"The focus will turn more and more to missions in Africa. There the UN will use these large troop-contributing countries, which are mainly developing countries," Koskela says. "With more developed countries like Ireland and Finland, we will be asked for more specialised, smaller units."
These new mission profiles will bring new dangers for the Defence Forces, which has lost 87 troops on overseas missions since its first mission to the Congo in 1958.
Koskela recalls hearing from a “very senior” UN headquarters official a few years ago, that in future there will only be a demand for peace enforcement missions. Peace enforcement means compelling combatants to stop fighting, usually by military force. They are far more dangerous than peacekeeping missions, in that there is usually no peace to keep; the Korean War and the first Gulf War were both peace enforcement operations.
Koskela was recently asked by the Finnish parliament for his predictions about future peacekeeping missions. “I said that we have to prepare ourselves for more losses, losing more peacekeepers. Because the operations will be more robust.”
Modern conflicts increasingly involve non-state groups, such as rebel insurgencies or terrorists and the blue helmet of the UN does not offer the same protection as it used to, he says.
Asked if the Irish Government and people would be willing to accept an increased risk to its troops, Coveney says the Defence Forces will not shy away from difficult missions and that it makes sense to pair the most experienced countries up with the most complex missions.
“Peacekeeping is never about playing it safe. We are talking about very well-trained soldiers here. Having said that, of course, there is a risk threshold beyond which we will not go.”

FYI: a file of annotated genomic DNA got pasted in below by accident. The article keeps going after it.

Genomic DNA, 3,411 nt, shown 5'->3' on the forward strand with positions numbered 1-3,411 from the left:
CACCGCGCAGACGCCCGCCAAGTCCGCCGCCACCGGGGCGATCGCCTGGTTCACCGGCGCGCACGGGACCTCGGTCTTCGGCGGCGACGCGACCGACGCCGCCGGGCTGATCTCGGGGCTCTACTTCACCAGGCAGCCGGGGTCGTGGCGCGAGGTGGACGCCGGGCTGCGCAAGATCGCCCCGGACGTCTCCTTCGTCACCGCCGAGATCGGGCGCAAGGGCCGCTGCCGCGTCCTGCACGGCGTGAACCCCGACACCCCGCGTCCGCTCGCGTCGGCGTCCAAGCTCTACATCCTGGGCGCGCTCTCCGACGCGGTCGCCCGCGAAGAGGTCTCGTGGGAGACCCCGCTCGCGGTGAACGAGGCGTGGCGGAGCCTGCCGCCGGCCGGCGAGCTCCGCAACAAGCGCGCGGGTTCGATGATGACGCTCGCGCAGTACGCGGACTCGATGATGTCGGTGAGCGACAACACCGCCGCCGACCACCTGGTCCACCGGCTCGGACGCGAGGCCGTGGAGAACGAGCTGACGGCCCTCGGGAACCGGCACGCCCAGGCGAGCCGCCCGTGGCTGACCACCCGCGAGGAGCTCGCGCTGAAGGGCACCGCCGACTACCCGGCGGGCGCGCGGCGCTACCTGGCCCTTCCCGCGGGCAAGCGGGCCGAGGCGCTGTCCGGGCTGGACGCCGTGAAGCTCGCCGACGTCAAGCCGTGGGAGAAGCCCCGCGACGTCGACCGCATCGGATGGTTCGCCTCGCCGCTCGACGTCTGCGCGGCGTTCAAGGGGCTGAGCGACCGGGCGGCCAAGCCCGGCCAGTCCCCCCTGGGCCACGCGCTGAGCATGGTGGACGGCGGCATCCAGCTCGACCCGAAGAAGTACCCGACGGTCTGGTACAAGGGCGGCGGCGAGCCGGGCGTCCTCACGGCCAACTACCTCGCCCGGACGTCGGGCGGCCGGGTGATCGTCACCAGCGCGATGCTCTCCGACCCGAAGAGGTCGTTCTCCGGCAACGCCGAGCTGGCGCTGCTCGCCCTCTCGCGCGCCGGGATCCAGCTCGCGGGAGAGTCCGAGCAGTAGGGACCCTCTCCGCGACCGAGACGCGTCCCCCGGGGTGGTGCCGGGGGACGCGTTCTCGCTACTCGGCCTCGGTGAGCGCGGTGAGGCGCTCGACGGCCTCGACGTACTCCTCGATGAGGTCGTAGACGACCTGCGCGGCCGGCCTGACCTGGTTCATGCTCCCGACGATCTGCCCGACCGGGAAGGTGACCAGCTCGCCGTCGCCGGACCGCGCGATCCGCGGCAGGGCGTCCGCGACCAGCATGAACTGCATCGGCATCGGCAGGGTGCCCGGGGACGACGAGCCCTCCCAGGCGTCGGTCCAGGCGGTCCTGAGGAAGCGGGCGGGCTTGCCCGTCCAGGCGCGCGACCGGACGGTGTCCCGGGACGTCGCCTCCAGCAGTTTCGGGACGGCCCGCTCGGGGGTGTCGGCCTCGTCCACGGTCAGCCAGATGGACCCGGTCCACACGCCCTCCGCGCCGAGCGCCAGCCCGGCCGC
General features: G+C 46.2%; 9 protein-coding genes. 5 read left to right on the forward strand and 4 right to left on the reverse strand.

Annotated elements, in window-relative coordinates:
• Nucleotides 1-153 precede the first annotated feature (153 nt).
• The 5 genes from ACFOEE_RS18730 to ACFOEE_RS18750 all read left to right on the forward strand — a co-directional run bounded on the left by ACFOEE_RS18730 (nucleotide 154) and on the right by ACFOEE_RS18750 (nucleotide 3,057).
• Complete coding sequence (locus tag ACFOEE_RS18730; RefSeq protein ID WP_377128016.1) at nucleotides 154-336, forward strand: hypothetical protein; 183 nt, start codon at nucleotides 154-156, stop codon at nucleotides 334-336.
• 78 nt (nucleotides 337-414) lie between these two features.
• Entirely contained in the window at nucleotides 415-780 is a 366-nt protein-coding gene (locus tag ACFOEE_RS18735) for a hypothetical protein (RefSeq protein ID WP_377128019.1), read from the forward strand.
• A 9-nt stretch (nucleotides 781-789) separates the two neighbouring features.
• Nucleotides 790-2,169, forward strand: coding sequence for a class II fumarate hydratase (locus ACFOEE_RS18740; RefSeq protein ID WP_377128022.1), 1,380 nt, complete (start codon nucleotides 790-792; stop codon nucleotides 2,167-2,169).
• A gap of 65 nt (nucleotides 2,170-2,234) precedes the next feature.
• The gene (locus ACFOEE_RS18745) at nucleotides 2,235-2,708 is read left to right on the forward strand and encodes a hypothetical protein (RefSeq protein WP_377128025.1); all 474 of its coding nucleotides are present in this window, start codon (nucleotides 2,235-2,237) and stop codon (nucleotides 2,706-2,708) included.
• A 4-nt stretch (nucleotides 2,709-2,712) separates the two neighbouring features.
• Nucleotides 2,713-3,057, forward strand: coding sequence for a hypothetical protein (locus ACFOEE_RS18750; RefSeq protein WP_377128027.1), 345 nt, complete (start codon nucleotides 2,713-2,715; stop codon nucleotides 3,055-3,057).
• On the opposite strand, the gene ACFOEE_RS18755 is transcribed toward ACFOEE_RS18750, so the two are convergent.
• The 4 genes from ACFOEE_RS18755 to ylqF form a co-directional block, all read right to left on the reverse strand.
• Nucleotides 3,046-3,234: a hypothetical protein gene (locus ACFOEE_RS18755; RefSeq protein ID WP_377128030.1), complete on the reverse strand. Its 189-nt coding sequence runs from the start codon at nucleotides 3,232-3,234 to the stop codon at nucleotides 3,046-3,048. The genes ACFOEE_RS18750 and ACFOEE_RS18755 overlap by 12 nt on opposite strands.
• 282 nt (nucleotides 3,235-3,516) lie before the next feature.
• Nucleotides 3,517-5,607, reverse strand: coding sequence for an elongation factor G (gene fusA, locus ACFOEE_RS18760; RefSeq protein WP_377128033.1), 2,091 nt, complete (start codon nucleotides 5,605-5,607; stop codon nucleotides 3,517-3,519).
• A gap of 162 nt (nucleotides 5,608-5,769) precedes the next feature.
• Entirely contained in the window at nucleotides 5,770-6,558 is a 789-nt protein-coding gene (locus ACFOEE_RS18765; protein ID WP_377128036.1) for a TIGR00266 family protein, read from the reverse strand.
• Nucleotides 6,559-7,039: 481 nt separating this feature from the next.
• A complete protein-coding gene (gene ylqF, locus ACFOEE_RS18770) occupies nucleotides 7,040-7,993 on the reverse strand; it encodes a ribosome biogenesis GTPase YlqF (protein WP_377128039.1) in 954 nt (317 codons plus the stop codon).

For Ireland, the move to smaller, more specialised missions will be a massive change. Recently the Representative Association of Commissioned Officers (Raco) produced figures showing about 7 per cent of the Irish Army is overseas at any one time.
By comparison, the equivalent figure for Sweden is 1.5 per cent while for New Zealand, which has the roughly the same size military and population as Ireland, it is 0.7 per cent.
In any one year, about a quarter of Army troops are either overseas or training to go overseas.
“I can say without fear of contradiction that there is not an army in the western world, other than Ireland, that deploys and makes that level of commitment to peacekeeping on an annual basis. And we are very, very proud of that effort,” Brig Gen Dignam told the UCC conference in May.
However, given the retention crisis affecting the Defence Forces, it is not at all clear that Ireland will be able to commit to even the smaller overseas missions envisioned by military planners. The organisation has currently 1,000 staff below its establishment strength of 9,500, a figure which gets worse every year.
Furthermore, those who do remain are less keen to volunteer for peacekeeping duty.
Overseas service has traditionally been popular among Irish soldiers. As well as offering a degree of excitement and adventure, the extra allowances for peacekeeping tours are a valuable source of income. It is common for soldiers to volunteer for a tour when they want to put a deposit on a house or after they learn they have a baby on the way.
However, figures obtained by The Irish Times show Defence Forces management is increasingly being forced to order or “mandatorily select” troops to go on overseas missions.
This is particularly the case for the highly specialised soldiers, such as engineers and medical personnel. The trend is creating severe manpower gaps at home as troops are plucked from their units at short notice, Raco said.
Coveney says he hopes it is not the case that Ireland’s current, relatively stable overseas missions have lost their allure for soldiers. But he agrees more dangerous missions generate more publicity, and therefore “more excitement”.
“And that’s what drives many young people to decide to join the Defence Forces. They want to represent Ireland in uniform, they want to change the world.
“They want to be a peacekeeper, they want to be a soldier. And that for them means adventure, camaraderie, certainty of income, promotion opportunities. This is this is what drives a young man or woman to want to join the Defence Forces.”
He insists the Defence Forces, despite the manpower crisis, will not be withdrawing from its peacekeeping duties in any way.
“We’ve made sacrifices and really valuable contributions around the world. And I intend on ensuring that we keep that reputation intact.”